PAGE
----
Thursday, April 9, 2009

Rocky Mountain oh-High-oh

The Rocky Mountains are really something. If you have never seen them, you should. If you are birder, the birds there are every bit as wonderful. One that can be a real eye-catcher is the Mountain Bluebird. It's colors are such a vibrant shade of blue that it can be enough to make your head spin. Basically, you don't find it breeding at altitudes below 5,000 feet, hence the name.

Like so many birds, they may get lost now and then. Sometimes, really lost. So, the one that showed up in Ohio earlier this week by the Toledo Express Airport (207 feet above sea level) was quite a shocker. A stunning mountain bird on some of the flattest land in the midwest.

You might say it was a Rocky Mountain High in Ohio.

The plan was simple. Get to the general area, look for cars parked on the shoulder and the birders staring off into space. Park safely. Asked someone "Where is it?" See the bird. Take some pics. Go home.

Not quite.

Yesterday, I rocketed out of work at 5:00. By 6:15 or so, I was on site in Ohio. Not a car to be had. Not one. Wow. I was sure there would be at least 6 or 8 cars by dinner time, right? Nope. So, I had to park and actually find the bird myself. Within minutes, I had located it on the barbed wire fence. Very cooperative. Very cool.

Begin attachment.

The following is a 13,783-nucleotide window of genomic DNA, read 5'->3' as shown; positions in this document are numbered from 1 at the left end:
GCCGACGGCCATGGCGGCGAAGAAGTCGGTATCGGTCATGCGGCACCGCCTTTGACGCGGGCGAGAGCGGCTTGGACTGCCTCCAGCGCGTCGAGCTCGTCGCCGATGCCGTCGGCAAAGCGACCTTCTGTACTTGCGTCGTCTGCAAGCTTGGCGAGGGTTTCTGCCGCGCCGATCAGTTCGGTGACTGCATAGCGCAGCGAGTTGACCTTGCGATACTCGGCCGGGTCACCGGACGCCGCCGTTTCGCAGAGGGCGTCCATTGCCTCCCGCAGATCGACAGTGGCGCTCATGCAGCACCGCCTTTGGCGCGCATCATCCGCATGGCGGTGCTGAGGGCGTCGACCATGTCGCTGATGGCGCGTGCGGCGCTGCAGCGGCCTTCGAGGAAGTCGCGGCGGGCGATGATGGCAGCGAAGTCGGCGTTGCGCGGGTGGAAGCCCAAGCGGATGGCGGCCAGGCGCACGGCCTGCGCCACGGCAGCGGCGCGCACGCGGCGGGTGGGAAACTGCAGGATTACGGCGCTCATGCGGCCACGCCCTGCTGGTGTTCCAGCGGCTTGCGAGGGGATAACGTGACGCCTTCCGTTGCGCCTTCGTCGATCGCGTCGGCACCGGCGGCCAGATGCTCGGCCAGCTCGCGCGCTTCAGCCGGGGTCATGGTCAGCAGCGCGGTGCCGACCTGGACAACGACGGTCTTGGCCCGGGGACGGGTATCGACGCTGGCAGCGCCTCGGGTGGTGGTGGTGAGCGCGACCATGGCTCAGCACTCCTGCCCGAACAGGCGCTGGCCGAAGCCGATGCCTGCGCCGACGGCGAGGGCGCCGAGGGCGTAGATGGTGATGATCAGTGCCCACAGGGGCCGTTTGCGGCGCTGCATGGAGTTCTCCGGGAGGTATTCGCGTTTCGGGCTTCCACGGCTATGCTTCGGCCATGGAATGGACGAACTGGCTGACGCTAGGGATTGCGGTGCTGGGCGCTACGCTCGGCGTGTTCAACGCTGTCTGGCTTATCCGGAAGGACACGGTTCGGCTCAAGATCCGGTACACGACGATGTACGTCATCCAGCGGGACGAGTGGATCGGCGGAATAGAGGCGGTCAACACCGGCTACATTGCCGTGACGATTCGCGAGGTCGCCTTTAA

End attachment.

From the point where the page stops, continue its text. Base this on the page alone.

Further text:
That said, I almost never made it there. I almost got run off the road by a sailboat. Really. A sailboat. On the expressway. There is a little piece of driver's training we should all recall: check your blind spot before you change lanes. If you are pulling a 25 foot sailboat, you should reeeaaally check your blindspot. They even have mirrors to help you do it! Homer Simpson in the truck must have thought the blindspot idea was a myth or something and simply opted not to check. He also apparently neglected to remember he had an extra 25 feet behind him. So, he drifted over. Physics tells me a car and a sailboat cannot occupy the space at the same time. Brakes are a good thing. Oh, the name the boat? "Doh". Really. Can you imagine the scene if he had wrecked? Splinters of a boat named Doh strewn across I-75? That would have been classic!

So, with this little road trip, I have now upped my Ohio list to 216 species. In addition, I have ticked the blue beauty in 9 states - Ohio, Colorado (where I saw my first in June of 1996), Utah, Arizona, North Dakota, South Dakota, Wyoming, Montana, and Michigan.

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